VIDEO: A brief history of bumps in the Trudeau-Trump relationship

Remember Peter Navarro saying ‘there’s a special place in hell’ for a foreign leader who aims to cheat?

The latest snafu in the relationship between Prime Minister Justin Trudeau and U.S. President Donald Trump played out on the public stage of an international summit on Wednesday. But the leaders of two of the world’s closest allies have had their prickly exchanges before.

Charlevoix, 2018

At the closing of a G7 summit, which Canada hosted in Quebec, Trudeau reiterated his criticisms of American tariffs on Canadian steel and aluminum. Tweeting aboard Air Force One on his way home, Trump called the prime minister “very dishonest and weak” and withdrew American support for the joint leaders’ statement at the summit conclusion.

“I see the television and he’s giving a news conference about how he ‘will not be pushed around’ by the United States. And I say, ‘Push him around? We just shook hands,’” Trump said the day after.

Two senior Trump advisers piled on. Economic adviser Larry Kudlow told CNN Trudeau “stabbed us in the back.” Over on Fox News, Peter Navarro, in charge of trade policy, said “there’s a special place in hell” for a foreign leader engaging in “bad-faith diplomacy” with Trump.

Chrystia Freeland, then foreign-affairs minister, said the Canadians wouldn’t resort to personal attacks in their response.

UN General Assembly, 2018

Trump mused about taxing cars crossing into the U.S. from Canada during a press conference on the margins of the UN General Assembly in September, talking about negotiations for a renewed North American free-trade pact.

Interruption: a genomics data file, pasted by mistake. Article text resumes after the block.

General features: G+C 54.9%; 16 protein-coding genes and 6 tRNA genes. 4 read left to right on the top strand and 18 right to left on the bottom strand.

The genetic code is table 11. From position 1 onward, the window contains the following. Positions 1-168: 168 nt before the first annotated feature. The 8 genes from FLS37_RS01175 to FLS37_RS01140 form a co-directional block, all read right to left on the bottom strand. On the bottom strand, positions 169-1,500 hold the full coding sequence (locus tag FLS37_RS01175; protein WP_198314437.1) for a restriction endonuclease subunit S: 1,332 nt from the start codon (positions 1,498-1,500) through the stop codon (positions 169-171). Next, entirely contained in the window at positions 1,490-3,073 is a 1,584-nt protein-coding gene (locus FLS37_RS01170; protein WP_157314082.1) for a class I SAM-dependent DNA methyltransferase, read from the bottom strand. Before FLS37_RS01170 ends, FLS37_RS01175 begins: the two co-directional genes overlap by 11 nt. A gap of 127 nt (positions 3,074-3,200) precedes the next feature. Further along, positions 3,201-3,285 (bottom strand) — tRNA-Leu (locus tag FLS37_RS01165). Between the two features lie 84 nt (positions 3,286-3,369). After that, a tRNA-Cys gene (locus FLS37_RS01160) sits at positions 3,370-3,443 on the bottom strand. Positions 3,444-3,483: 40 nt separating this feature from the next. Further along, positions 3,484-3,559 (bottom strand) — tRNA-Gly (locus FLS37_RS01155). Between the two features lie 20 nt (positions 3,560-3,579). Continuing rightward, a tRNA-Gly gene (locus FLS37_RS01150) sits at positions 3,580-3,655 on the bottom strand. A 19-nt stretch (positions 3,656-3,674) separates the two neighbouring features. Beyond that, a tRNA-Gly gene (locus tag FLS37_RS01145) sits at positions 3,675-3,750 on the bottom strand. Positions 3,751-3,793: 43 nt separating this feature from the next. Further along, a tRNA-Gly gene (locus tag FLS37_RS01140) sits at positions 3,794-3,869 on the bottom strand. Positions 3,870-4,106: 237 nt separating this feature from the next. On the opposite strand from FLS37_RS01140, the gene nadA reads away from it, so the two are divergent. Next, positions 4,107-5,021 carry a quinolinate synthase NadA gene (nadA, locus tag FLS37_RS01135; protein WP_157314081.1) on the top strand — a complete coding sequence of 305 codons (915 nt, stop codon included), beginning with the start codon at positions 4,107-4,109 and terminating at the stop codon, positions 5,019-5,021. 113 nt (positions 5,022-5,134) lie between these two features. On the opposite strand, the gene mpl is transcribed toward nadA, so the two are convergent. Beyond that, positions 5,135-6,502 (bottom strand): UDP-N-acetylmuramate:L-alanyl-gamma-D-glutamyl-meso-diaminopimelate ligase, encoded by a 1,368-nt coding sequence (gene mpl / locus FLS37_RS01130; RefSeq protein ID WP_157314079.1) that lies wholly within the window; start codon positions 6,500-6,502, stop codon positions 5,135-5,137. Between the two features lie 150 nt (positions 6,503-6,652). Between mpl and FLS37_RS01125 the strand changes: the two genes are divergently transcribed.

“We’re very unhappy with the negotiations and the negotiating style of Canada. We don’t like their representative very much,” Trump said, referring to Freeland.

Trump also said he refused a meeting with Trudeau — a meeting Trudeau office said it had never requested.

All of this followed a leaders’ luncheon where Trump only took notice of the prime minister when Trudeau tapped the president on the shoulder, then shook hands with a seated Trump.

Trudeau didn’t see what the fuss was about, calling it “an interaction like so many” at the UN — “quick but cordial.”

“There are all sorts of opportunities for me to speak to President Trump,” Trudeau demurred, “and that was not the time.”

NATO, 2019

Trudeau stood chatting with French President Emmanuel Macron, British Prime Minister Boris Johnson, Prime Minister Mark Rutte of the Netherlands, and Princess Anne at a reception at Buckingham Palace. The host pool cameras focused on the group as they spoke candidly about Trump’s lengthy interactions with reporters during bilateral meetings.

“He was late because he takes a 40-minute press conference off the top,” Trudeau said at one point. Trudeau was also heard saying Trump’s “team’s jaws drop(ped) to the floor” when the Trump announced the next G7 summit would be held at Camp David, an idea Trump had previously raised but not formalized.

The next day, Trump told reporters — during another impromptu news conference before his meeting with German Chancellor Angela Merkel — that Trudeau is “two-faced,” but appeared to brush off what the prime minister said. Trump chalked it all up to his calling out Trudeau for not meeting a defence-spending commitment among NATO members, but noted Trudeau was a “very nice guy.”

The Canadian Press

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